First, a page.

Things that Apparently Aren’t Torture

April 10, 2007

Judge Marcia Cooke of the federal district court in Miami rejected on Monday the claims of Jose Padilla’s lawyers that he was unfit to stand trial because of the torture he had been subjected to while in US government detention. This will allow Padilla’s trial to go forward next week.

It’s worth looking closely at what Padilla has endured while in government custody. In December, the New York Times reported on a video that was released of Padilla’s trip to the dentist:

Several guards in camouflage and riot gear approached cell No. 103. They unlocked a rectangular panel at the bottom of the door and Mr. Padilla’s bare feet slid through, eerily disembodied. As one guard held down a foot with his black boot, the others shackled Mr. Padilla’s legs. Next, his hands emerged through another hole to be manacled.

Wordlessly, the guards, pushing into the cell, chained Mr. Padilla’s cuffed hands to a metal belt. Briefly, his expressionless eyes met the camera before he lowered his head submissively in expectation of what came next: noise-blocking headphones over his ears and blacked-out goggles over his eyes. Then the guards, whose faces were hidden behind plastic visors, marched their masked, clanking prisoner down the hall to his root canal.

The videotape of that trip to the dentist, which was recently released to Mr. Padilla’s lawyers and viewed by The New York Times, offers the first concrete glimpse inside the secretive military incarceration of an American citizen whose detention without charges became a test case of President Bush’s powers in the fight against terror. Still frames from the videotape were posted in Mr. Padilla’s electronic court file late Friday.

To Mr. Padilla’s lawyers, the pictures capture the dehumanization of their client during his military detention from mid-2002 until [2006], when the government changed his status from enemy combatant to criminal defendant and transferred him to the federal detention center in Miami.

In case you don’t have Times Select, I’ll skip ahead to the most interesting bits about Padilla’s interactions with his lawyer.

Mr. do Campo said that Mr. Padilla was not incommunicative, and that he expressed curiosity about what was going on in the world, liked to talk about sports and demonstrated particularly keen interest in the Chicago Bears.

But the defense lawyers’ questions often echo the questions interrogators have asked Mr. Padilla, and when that happens, he gets jumpy and shuts down, the lawyers said.

I wonder if the lawyer was allowed to tell him the Bears lost the Super Bowl?

Padilla goggles

Anyway, the actual trial should be under way next week, barring some other delay, and I suspect we’ll be hearing a lot more about the Padilla case then. With today’s ruling, though, it sounds like the conditions of Padilla’s confinement will be set aside during the next court proceedings.


Someone really should explain the NFL labor agreement to Lance Briggs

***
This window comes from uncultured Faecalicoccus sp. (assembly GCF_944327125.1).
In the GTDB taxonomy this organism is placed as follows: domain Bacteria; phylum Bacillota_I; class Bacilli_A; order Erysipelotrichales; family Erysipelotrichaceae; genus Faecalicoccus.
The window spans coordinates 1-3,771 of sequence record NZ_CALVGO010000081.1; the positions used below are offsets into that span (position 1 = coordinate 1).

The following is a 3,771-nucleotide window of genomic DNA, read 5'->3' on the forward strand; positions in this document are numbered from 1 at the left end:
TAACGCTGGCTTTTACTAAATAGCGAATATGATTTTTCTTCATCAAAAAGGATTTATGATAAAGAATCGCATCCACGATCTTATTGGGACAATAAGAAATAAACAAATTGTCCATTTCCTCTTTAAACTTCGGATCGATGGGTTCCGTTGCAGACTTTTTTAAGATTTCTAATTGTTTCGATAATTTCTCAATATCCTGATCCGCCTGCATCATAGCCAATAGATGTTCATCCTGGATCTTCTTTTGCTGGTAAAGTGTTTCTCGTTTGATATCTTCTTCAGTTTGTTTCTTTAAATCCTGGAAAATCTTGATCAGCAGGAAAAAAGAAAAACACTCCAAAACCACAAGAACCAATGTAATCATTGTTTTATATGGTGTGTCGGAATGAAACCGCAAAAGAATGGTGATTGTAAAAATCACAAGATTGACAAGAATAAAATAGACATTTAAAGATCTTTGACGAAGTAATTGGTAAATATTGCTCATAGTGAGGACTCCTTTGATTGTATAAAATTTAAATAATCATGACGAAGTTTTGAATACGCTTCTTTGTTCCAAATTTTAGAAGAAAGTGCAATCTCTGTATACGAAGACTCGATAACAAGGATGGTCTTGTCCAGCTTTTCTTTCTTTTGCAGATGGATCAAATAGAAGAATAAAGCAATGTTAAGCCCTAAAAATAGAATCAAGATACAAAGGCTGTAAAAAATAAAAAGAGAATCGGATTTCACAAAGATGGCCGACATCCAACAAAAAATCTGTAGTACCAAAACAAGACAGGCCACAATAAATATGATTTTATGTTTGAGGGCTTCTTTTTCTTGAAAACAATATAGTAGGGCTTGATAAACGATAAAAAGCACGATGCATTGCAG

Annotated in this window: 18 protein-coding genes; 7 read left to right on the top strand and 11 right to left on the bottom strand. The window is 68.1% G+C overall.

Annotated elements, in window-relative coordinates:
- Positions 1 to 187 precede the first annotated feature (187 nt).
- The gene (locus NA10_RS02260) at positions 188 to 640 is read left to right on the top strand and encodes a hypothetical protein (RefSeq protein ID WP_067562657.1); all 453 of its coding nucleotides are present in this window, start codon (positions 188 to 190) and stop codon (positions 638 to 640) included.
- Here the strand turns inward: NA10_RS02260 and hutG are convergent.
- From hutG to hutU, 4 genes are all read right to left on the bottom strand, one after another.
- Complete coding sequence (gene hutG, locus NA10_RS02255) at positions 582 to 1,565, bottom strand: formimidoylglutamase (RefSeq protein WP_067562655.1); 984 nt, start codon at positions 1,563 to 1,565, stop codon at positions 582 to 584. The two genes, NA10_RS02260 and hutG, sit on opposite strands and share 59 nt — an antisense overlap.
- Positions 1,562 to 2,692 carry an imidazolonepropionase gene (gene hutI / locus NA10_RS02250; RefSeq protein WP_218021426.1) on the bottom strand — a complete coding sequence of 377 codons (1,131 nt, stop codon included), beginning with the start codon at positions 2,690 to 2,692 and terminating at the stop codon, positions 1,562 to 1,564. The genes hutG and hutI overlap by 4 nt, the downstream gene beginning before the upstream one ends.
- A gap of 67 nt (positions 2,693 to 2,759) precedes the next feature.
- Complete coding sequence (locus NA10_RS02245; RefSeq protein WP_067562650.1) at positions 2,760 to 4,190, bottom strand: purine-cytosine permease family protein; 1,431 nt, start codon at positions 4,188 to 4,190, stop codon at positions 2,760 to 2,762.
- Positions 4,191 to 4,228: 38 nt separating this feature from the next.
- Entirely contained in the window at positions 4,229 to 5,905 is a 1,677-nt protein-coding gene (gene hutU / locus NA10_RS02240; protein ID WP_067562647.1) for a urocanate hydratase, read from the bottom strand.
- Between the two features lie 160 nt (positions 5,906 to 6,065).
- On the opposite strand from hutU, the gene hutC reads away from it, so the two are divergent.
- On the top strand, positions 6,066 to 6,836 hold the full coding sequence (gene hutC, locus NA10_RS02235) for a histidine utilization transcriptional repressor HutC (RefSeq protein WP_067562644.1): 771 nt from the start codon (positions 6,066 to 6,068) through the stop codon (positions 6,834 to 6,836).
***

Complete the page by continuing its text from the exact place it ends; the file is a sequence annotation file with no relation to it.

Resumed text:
March 13, 2007

Bears linebacker Lance Briggs is threatening to sit out for the season because he’s upset the team put the franchise tag on him rather than let him become a free agent. There’s not much sympathy among NFL fans for a guy who is set to make a mere $7.2 million. Over to Peter King:

Briggs is directing his anger in the wrong place. He should be angry with the NFLPA for negotiating a system in 1993 that included the right for a team to make him a franchise player and not allow him to test the open market.

This is the system in the NFL. Refusing to comply with it threatens the competitive balance that is what makes the NFL so successful to begin with. That would be like killing the goose that laid those 7.2 million golden eggs in the first place. Briggs needs to suck it up for a year with that paltry salary, and then he can go see what someone is willing to pay a selfish idiot like him. (A similar argument could be made against Eli Manning’s forcing a draft day trade, I’m aware, and I was making it a few years ago.) If Briggs thinks the franchise player system should be scrapped, he should bring it up with Gene Upshaw and advocate for that position the next time the NFL labor deal is renegotiated.

Briggs is #55, dancing with Urlacher

Part of the story is that Briggs wants to be “The Man” and realizes he never will be in Chicago, where Brian Urlacher is firmly entrenched as the alpha linebacker. It’s too bad Briggs isn’t more interested in remaining part of a dominant defense that nearly carried the Bears to a Super Bowl despite awful quarterback play, and it’s not like no one recognizes Briggs’ ability either. The guy was elected to the Pro Bowl, after all, and teams don’t put the “franchise player” tag on guys who are no good. No one would be paying any attention to this story if Briggs couldn’t play.

This all comes back to money and Lance Briggs’ desire for more of it. He’s just making noises in the media now about how he’s got a doomsday machine, hoping he can force the Bears’ hand. We’ll see if he gets his way or if the Bears can break him and get him to show up for training camp. In the mean time, Briggs isn’t exactly winning any support for the stance he’s taken.

UPDATE: Briggs has a web site.